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Measurement Burst Designs to Improve Precision in Peer Research

Published online by Cambridge University Press:  20 September 2021

Ryan J. Persram
Affiliation:
McGill University, Montréal
Bianca Panarello
Affiliation:
Concordia University, Montréal
Melisa Castellanos
Affiliation:
Concordia University, Montréal
Lisa Astrologo
Affiliation:
Concordia University, Montréal
William M. Bukowski
Affiliation:
Concordia University, Montréal

Summary

Measurement burst designs, in which assessments of a set of constructs are made at two or more times in quick succession (e.g., within days), can be used as a novel method to improve the stability of basic measures typically used in longitudinal peer research. In this Element, we hypothesized that the stabilities for adolescent-reported peer acceptance, anxiety, and self-concept would be stronger when using the measurement burst approach versus the single time observation. Participants included youth between 10 and 13 years old who completed (a) sociometric assessments of acceptance, and measures of (b) social and test anxiety, and (c) self-concept across three times with two assessments made at each burst. Findings broadly showed that the stabilities were significantly stronger with the measurement burst when compared to the single time assessment, supporting our main hypothesis. We discuss the utility of the measurement burst in a broader context and considerations for researchers.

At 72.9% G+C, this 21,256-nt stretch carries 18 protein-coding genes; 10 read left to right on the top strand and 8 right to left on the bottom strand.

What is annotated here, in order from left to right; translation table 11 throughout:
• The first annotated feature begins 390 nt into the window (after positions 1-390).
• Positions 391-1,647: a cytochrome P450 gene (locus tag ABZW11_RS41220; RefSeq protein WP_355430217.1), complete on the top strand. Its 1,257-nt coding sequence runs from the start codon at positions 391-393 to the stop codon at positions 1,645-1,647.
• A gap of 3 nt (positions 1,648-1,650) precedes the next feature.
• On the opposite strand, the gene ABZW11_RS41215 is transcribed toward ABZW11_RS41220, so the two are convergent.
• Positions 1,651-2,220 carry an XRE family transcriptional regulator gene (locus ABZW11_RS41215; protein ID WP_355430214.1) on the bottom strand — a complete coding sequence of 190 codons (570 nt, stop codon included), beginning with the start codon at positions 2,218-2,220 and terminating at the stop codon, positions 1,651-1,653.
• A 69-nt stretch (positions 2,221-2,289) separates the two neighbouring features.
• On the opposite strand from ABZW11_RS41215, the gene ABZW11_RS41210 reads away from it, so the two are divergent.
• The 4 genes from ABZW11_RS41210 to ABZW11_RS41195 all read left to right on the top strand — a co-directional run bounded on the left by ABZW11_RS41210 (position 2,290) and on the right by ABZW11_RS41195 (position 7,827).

Type
Element
Information
Online ISBN: 9781108986038
Publisher: Cambridge University Press
Print publication: 14 October 2021
Copyright
© Ryan J. Persram, Bianca Panarello, Melisa Castellanos, Lisa Astrologo, and William M. Bukowski 2021

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